Life and Health

A Burden Shared – Part 2

TW: pregnancy, loss, and Roe v. Wade

Photo by Stormseeker on Unsplash

Back in October 2021, I shared the gut-wrenching loss of miscarriage after an unexpected pregnancy. It’s been a few months and while I thought I was “over it” that doesn’t seem to be the case. In January my partner had a vasectomy because while the unexpected pregnancy excited me, it scared him. He has a genetic condition called epidermolysis bullosa where his skin layers aren’t fused together properly so he gets blisters just by catching his elbow on the door frame or scuffing his heels on the stairs. While normal people experience blisters on occasion, his condition results in them happening constantly and very visibly. I’ve lost count how many times we’re out and people ask him “what happened?” and he sometimes answers with the truth (usually when I’m there to call him out when he lies) or he’ll offhandedly reply “chemical burns” or “motorcycle accident” when he doesn’t want to deal with the further explanations. I am the one more often to explain the truth; I imagine this is because I don’t give a $h!t but also because I’ve only been dealing with it for the length of our relationship whereas he has been dealing with the stares and comments his whole life. And while most people are just genuinely curious and trying to be sympathetic; some have been downright rude about it. Magnified over his lifetime and coupled with the fact that his father had the same condition, he has grown tired of it.

I don’t relay the small snapshot of what he’s dealt with for any reason other than to try and explain that we discussed and agreed upon the vasectomy; it was not a decision he made on his own despite my attempts to sway his opinion. Through our discussions I realized the pain he would feel passing on the condition (there was a 50–50 chance) and potentially laying that burden on a child would be way more than my pain at not having a second child. However, as with anything, while I agreed and was part of the decision I still have to wrestle with my own feelings and regrets at realizing that our family is purposefully going to remain capped at three members.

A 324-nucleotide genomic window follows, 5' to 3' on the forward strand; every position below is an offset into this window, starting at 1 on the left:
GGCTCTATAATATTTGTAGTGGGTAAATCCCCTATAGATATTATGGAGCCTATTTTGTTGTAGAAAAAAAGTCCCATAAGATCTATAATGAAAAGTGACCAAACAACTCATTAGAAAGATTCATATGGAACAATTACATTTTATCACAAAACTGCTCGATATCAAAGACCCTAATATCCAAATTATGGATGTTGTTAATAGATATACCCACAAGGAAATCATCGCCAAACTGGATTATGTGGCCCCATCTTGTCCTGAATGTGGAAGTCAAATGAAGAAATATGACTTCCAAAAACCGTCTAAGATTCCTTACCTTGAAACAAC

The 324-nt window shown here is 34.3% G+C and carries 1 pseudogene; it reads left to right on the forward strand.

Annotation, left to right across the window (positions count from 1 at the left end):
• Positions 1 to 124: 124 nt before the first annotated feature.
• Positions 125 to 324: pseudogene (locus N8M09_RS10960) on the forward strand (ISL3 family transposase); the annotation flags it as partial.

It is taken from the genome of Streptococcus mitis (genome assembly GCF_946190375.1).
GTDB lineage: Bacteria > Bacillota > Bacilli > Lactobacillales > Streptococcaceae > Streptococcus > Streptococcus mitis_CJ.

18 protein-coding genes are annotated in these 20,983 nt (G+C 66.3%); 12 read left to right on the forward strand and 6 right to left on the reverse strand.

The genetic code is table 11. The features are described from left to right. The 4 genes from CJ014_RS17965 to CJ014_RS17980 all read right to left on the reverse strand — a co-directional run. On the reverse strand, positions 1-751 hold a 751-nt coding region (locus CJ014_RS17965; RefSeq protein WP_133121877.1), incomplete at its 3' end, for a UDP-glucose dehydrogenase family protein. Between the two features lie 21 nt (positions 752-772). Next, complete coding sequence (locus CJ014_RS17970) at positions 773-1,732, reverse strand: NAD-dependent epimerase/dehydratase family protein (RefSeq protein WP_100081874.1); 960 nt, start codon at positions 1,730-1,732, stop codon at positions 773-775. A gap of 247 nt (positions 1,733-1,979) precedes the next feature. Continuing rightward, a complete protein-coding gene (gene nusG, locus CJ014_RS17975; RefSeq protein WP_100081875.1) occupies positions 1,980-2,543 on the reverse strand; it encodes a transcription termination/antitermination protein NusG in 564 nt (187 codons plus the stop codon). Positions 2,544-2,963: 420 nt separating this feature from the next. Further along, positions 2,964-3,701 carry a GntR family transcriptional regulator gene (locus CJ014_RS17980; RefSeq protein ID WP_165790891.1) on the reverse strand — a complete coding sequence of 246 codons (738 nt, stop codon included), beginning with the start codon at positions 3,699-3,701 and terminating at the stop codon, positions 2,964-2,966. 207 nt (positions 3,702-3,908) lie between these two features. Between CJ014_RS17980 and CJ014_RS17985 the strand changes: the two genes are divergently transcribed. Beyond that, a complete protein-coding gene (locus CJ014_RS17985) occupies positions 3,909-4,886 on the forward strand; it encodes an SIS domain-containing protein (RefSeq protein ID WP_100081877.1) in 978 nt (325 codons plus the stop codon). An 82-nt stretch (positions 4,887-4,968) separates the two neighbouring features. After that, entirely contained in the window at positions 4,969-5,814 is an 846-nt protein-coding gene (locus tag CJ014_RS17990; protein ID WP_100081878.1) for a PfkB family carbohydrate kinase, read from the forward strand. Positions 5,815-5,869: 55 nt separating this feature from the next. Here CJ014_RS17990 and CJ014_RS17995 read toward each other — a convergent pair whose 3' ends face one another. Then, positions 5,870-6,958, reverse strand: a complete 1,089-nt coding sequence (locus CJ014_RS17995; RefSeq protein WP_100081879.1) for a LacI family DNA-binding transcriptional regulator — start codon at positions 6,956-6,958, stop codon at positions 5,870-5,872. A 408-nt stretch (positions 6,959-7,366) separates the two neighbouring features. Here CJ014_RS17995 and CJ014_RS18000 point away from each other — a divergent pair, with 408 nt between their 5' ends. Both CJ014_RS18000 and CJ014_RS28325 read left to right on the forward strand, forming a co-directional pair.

And I was doing fine with it until April hit. April was Blueberry’s due month and leading up to my period I had some symptoms that I warped into some false hope that meant maybe his was the vasectomy that didn’t work. I built up in my mind that these symptoms MEANT something and when my period started, I was absolutely devastated. I woke up in the middle of the night, started ugly crying like it was September 2021 all over again. I woke him up to comfort me and desperately tried not to wake up my daughter at the same time because the sobs just wracked my body unexpectedly.

It was 2:00am and I couldn’t remember how to call out of work because they just changed the system over and I completely forgot my log in information, so I ended up going to work. Fortunately, I was showing a movie about The Human Genome Project so in the darkness while the movie played, I tried to keep the tears to a minimum but sometimes they would slip down my face and I’d brush them away. I made sure to get my log in information so I could take the next day off so I wouldn’t have to sit through another day of class trying to hide my crying.